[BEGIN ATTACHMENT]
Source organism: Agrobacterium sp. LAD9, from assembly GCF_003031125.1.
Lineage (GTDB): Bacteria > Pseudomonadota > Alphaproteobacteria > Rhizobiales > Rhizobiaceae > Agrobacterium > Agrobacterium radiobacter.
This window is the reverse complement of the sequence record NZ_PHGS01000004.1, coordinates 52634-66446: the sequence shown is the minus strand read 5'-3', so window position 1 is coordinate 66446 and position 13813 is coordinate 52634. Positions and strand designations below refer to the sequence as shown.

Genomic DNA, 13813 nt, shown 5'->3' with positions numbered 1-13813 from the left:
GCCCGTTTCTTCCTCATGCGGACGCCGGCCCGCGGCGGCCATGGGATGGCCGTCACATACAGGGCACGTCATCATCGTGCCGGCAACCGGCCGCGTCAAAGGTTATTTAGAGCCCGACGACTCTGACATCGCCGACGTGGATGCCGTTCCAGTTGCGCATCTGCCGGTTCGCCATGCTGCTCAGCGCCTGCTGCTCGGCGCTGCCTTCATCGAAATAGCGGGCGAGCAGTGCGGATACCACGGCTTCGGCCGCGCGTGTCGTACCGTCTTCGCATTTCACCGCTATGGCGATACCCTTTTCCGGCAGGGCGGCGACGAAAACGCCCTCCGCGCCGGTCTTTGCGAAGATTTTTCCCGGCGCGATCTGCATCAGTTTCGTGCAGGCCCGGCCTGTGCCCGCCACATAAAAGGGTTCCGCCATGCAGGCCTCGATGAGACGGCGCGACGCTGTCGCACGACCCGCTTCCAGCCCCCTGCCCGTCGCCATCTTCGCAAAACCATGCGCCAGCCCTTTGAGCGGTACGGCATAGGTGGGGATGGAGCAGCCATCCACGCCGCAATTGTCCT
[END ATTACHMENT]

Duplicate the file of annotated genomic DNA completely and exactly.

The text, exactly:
Source organism: Agrobacterium sp. LAD9, from assembly GCF_003031125.1.
Lineage (GTDB): Bacteria > Pseudomonadota > Alphaproteobacteria > Rhizobiales > Rhizobiaceae > Agrobacterium > Agrobacterium radiobacter.
This window is the reverse complement of the sequence record NZ_PHGS01000004.1, coordinates 52634-66446: the sequence shown is the minus strand read 5'-3', so window position 1 is coordinate 66446 and position 13813 is coordinate 52634. Positions and strand designations below refer to the sequence as shown.

Genomic DNA, 13813 nt, shown 5'->3' with positions numbered 1-13813 from the left:
GCCCGTTTCTTCCTCATGCGGACGCCGGCCCGCGGCGGCCATGGGATGGCCGTCACATACAGGGCACGTCATCATCGTGCCGGCAACCGGCCGCGTCAAAGGTTATTTAGAGCCCGACGACTCTGACATCGCCGACGTGGATGCCGTTCCAGTTGCGCATCTGCCGGTTCGCCATGCTGCTCAGCGCCTGCTGCTCGGCGCTGCCTTCATCGAAATAGCGGGCGAGCAGTGCGGATACCACGGCTTCGGCCGCGCGTGTCGTACCGTCTTCGCATTTCACCGCTATGGCGATACCCTTTTCCGGCAGGGCGGCGACGAAAACGCCCTCCGCGCCGGTCTTTGCGAAGATTTTTCCCGGCGCGATCTGCATCAGTTTCGTGCAGGCCCGGCCTGTGCCCGCCACATAAAAGGGTTCCGCCATGCAGGCCTCGATGAGACGGCGCGACGCTGTCGCACGACCCGCTTCCAGCCCCCTGCCCGTCGCCATCTTCGCAAAACCATGCGCCAGCCCTTTGAGCGGTACGGCATAGGTGGGGATGGAGCAGCCATCCACGCCGCAATTGTCCT